A will is an important and useful legal expression of your wishes at your death. With a will, you decide who will receive your money, possessions and property. Without a will, your money, possessions and property will be divided according to the state laws, but that division could be contrary to what you would have wanted.
You, the maker of the will must be 18 years of age. You must be of sound mind at the time you sign your will. The will should be in writing and signed by you in the presence of two witnesses, who must also sign the will.
If you die without a will, your property will be divided in certain proportions among certain relatives. A will is also necessary if any of your money is going to a charity, or to someone who is not included in the group of relatives. A will can also provide that distribution of assets that can be delayed until a later time, such as when a child reaches a certain age.
A will also allows you to name your executor, the person who will see that your estate is handled according to your wishes. It is best to choose an executor for yourself. If you do not, the court will appoint an administrator after you die.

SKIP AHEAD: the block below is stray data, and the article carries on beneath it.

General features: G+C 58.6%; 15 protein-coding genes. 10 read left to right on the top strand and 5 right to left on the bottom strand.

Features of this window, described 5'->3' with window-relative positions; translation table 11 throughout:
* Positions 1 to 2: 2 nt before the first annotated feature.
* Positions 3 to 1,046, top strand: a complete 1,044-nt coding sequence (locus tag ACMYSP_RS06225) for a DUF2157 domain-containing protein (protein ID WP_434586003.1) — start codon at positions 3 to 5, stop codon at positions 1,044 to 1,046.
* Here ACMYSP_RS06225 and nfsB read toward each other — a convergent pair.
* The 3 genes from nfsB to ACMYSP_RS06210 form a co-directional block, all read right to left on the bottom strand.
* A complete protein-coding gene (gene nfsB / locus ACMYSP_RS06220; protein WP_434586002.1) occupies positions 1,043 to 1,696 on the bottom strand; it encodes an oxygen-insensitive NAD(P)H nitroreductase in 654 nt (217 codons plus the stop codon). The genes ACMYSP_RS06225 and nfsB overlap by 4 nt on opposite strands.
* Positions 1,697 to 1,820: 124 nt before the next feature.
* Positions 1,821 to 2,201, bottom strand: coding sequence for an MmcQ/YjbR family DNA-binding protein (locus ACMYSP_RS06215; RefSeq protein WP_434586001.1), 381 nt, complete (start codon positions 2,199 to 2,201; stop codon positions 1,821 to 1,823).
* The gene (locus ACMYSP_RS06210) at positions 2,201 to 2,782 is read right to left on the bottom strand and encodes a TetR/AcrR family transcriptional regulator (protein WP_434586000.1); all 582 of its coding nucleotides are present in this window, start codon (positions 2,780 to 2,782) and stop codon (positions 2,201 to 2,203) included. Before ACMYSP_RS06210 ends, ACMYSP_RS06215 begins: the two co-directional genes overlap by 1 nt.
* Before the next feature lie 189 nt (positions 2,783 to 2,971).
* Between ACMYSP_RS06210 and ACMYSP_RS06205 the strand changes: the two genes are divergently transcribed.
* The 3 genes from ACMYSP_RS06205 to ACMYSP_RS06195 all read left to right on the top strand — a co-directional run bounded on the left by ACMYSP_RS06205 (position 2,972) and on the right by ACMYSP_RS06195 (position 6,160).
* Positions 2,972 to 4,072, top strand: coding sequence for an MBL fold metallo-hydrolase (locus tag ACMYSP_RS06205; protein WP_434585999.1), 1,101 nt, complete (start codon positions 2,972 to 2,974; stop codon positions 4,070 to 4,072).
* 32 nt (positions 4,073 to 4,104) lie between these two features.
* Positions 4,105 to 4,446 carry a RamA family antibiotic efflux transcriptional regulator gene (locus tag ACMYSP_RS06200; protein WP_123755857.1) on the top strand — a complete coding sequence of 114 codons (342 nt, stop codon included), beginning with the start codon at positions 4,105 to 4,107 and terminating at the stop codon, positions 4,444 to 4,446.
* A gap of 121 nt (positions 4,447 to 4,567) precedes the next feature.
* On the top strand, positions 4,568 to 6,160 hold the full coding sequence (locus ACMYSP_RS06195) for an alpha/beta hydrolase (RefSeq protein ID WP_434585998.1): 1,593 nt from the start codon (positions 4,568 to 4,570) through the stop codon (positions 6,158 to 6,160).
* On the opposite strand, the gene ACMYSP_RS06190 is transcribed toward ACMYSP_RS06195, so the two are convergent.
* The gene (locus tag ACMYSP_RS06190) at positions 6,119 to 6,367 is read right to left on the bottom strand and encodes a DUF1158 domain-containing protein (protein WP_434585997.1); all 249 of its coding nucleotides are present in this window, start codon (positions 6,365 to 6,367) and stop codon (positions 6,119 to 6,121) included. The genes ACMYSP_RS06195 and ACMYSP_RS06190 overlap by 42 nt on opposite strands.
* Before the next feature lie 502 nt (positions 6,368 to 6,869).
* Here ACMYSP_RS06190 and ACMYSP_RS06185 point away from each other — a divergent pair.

You may also use a will to name a guardian to care for your minor children in the event of both you and your spouse. In some states, children are considered minors until they are 18 years of age. A guardian is customarily responsible for seeing to minor children’s well being. You can name different people to care for the child, known as the guardian of the person. You should as the people you name in your will if they are willing to serve before drawing up your will, and should nominate substitutes to act if something happens to your first choice.
Your will may also direct that a trust be created at the time of your death. A trust offers two important benefits. First, a trust may reduce estate taxes and costs. Second, a trust may provide financial assistance and management for a beneficiary.
A properly drawn will can ensure that your property goes where you want it to go.